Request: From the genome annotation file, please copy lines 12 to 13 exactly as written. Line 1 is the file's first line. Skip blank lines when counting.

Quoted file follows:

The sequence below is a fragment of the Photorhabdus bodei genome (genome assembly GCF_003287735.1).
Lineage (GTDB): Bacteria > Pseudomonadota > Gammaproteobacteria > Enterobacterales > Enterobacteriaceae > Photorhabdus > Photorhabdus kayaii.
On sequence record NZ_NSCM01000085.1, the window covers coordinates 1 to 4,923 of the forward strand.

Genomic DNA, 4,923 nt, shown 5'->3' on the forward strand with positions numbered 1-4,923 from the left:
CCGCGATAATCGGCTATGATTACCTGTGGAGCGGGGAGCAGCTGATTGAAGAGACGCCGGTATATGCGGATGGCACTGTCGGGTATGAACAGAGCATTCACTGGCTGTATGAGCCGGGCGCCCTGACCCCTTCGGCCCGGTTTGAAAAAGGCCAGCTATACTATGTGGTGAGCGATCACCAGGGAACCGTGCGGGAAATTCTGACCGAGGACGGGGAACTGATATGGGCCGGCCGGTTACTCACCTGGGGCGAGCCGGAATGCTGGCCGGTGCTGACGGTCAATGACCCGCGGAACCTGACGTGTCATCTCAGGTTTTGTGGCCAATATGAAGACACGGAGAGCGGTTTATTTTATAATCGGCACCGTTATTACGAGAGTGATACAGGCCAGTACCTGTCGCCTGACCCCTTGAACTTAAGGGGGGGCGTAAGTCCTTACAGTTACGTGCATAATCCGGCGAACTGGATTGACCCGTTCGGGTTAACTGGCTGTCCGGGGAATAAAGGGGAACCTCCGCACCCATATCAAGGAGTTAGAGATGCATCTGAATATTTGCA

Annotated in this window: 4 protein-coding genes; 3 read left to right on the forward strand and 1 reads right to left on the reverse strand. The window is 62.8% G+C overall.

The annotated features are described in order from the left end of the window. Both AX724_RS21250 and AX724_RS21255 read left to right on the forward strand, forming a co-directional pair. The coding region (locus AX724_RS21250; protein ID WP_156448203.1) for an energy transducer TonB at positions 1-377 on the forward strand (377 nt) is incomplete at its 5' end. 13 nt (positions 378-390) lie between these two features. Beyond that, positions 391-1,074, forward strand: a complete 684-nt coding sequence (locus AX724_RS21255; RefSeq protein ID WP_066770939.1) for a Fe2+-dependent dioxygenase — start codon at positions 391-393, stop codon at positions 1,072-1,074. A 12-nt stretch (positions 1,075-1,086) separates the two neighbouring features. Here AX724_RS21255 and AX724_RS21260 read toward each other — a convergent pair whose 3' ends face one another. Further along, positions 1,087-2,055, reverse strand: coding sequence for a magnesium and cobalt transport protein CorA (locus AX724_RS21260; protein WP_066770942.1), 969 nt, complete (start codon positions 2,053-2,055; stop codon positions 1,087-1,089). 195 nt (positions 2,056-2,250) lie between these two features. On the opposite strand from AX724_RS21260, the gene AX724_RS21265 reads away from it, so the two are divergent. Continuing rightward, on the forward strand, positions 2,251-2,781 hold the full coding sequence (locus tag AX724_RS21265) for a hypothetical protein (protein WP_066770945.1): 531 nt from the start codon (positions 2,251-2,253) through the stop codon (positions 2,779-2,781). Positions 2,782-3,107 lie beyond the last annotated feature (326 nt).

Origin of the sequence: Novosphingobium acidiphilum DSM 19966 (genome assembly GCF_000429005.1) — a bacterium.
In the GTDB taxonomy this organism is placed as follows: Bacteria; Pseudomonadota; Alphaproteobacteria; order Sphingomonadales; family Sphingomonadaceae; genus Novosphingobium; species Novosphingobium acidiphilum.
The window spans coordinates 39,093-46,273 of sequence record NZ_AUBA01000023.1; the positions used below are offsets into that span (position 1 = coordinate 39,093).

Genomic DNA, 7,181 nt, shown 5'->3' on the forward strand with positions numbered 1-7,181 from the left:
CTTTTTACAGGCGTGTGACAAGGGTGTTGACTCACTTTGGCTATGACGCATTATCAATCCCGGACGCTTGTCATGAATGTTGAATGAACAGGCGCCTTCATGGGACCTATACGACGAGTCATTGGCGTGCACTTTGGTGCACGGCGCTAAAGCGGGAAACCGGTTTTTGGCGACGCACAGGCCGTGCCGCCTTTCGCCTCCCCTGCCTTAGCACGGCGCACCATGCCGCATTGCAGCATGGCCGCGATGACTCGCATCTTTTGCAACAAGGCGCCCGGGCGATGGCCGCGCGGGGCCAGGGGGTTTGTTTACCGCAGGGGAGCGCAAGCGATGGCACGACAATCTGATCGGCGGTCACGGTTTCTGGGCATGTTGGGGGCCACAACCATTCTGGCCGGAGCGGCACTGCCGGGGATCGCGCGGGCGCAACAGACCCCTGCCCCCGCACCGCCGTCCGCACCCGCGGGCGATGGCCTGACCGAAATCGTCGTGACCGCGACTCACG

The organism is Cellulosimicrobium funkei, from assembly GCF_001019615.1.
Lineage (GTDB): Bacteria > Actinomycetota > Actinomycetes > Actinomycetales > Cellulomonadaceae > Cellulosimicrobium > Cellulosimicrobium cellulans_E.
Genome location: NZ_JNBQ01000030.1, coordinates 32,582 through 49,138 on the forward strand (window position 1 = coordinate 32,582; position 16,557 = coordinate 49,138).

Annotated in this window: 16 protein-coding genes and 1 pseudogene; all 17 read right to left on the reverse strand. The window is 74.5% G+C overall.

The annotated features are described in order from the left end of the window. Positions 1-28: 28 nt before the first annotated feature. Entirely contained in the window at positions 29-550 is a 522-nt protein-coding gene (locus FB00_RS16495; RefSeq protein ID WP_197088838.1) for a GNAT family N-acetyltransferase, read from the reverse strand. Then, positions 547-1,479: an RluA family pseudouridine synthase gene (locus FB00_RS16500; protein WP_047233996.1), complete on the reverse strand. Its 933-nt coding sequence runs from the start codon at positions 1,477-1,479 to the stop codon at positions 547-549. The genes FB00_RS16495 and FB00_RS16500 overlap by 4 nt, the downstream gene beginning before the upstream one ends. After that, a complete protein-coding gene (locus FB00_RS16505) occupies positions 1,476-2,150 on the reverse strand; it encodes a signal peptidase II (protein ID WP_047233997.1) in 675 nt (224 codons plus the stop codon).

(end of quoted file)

CTTTTTACAGGCGTGTGACAAGGGTGTTGACTCACTTTGGCTATGACGCATTATCAATCCCGGACGCTTGTCATGAATGTTGAATGAACAGGCGCCTTCATGGGACCTATACGACGAGTCATTGGCGTGCACTTTGGTGCACGGCGCTAAAGCGGGAAACCGGTTTTTGGCGACGCACAGGCCGTGCCGCCTTTCGCCTCCCCTGCCTTAGCACGGCGCACCATGCCGCATTGCAGCATGGCCGCGATGACTCGCATCTTTTGCAACAAGGCGCCCGGGCGATGGCCGCGCGGGGCCAGGGGGTTTGTTTACCGCAGGGGAGCGCAAGCGATGGCACGACAATCTGATCGGCGGTCACGGTTTCTGGGCATGTTGGGGGCCACAACCATTCTGGCCGGAGCGGCACTGCCGGGGATCGCGCGGGCGCAACAGACCCCTGCCCCCGCACCGCCGTCCGCACCCGCGGGCGATGGCCTGACCGAAATCGTCGTGACCGCGACTCACG

The organism is Cellulosimicrobium funkei, from assembly GCF_001019615.1.